Some time ago I wrote about Build-a-Bear Workshop and their focus on the customer experience in their stores. This holiday season they have launched an aggressive TV advertising campaign that I hope is driving sales. It certainly seems to be driving interest and traffic to my original post. Many people seem to be interested in opening a franchise closer to their own home. This seems to be a success indicator as these people have had a good experience or feel they would have a good experience and want to replicate the experience for others.
Is Build-a-Bear Workshop(BABW) ready for massive expansion? I think not. The worst thing they can do is over expand and saturate the market for stuff-it-yourself plush animals. If every mall in America has a BABW it will be unbearable to say the least. Right now with 180 stores domestically their isn't much risk of over saturation but they best not expand too fast. The brand depends on a certain specialness to the experience. It adds to the experience if customers encounter the stores while traveling to tourist destinations. It adds to the souvenir aspect of the product. What they are selling is the experience of making and dressing the bear. The product(the bear) that customers take home is a souvenir to remember the experience. Therefore the experience must be fantastic. After all, if it was just about the plus animals they could be sourced ever cheaper from any number of off shore sources.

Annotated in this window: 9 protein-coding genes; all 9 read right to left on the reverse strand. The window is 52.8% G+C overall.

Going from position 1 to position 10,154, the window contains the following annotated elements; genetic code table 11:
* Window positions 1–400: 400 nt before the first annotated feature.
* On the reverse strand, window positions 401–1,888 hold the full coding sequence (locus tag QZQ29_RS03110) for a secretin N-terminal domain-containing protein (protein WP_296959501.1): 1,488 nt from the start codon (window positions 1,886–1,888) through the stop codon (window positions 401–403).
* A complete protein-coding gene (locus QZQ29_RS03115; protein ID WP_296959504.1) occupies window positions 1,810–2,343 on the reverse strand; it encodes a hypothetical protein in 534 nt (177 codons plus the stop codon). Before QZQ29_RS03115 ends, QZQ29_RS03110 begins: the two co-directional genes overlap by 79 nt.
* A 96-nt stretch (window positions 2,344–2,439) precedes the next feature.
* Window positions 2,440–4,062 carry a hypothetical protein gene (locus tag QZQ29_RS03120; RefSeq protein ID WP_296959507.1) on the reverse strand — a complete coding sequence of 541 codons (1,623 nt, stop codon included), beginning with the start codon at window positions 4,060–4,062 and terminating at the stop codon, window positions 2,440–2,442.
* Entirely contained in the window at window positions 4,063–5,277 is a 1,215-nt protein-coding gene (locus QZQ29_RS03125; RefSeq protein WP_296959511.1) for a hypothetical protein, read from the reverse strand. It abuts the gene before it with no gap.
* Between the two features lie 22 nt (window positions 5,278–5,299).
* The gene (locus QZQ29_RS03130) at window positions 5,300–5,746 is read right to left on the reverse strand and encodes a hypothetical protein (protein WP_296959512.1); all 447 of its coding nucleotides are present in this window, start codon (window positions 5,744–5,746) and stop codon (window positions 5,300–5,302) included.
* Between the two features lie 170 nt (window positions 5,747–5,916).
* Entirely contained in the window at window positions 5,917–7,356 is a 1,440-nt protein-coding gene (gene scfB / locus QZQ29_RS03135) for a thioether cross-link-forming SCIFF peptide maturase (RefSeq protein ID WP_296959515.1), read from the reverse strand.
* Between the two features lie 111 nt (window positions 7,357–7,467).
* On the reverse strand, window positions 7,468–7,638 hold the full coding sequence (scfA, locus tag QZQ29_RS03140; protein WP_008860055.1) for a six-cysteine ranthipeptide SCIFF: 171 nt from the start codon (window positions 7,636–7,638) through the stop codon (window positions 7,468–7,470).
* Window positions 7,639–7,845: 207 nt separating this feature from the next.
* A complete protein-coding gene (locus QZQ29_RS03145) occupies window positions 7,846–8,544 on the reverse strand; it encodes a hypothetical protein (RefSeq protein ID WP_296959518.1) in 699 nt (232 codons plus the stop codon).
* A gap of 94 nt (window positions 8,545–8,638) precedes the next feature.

Build-a-Bear, keep your experience special. Keep your domestic stores corporate owned and controlled. Focus on creating experiences people will travel a hundred miles or more to enjoy. I continue to see people flying in to visit the American Girl Place store on Michigan avenue in Chicago.
Competition will com from the likes of Bear Mill and others but they are franchising their stores and so may not be able to provide the highest quality of customer experience.
BABW has seen the opportunity to offer similar experiences for older tween girls by offering their new friends 2 be made line of dolls and outfits. A good move for a company that appeals to young children who quickly out grow their offerings.
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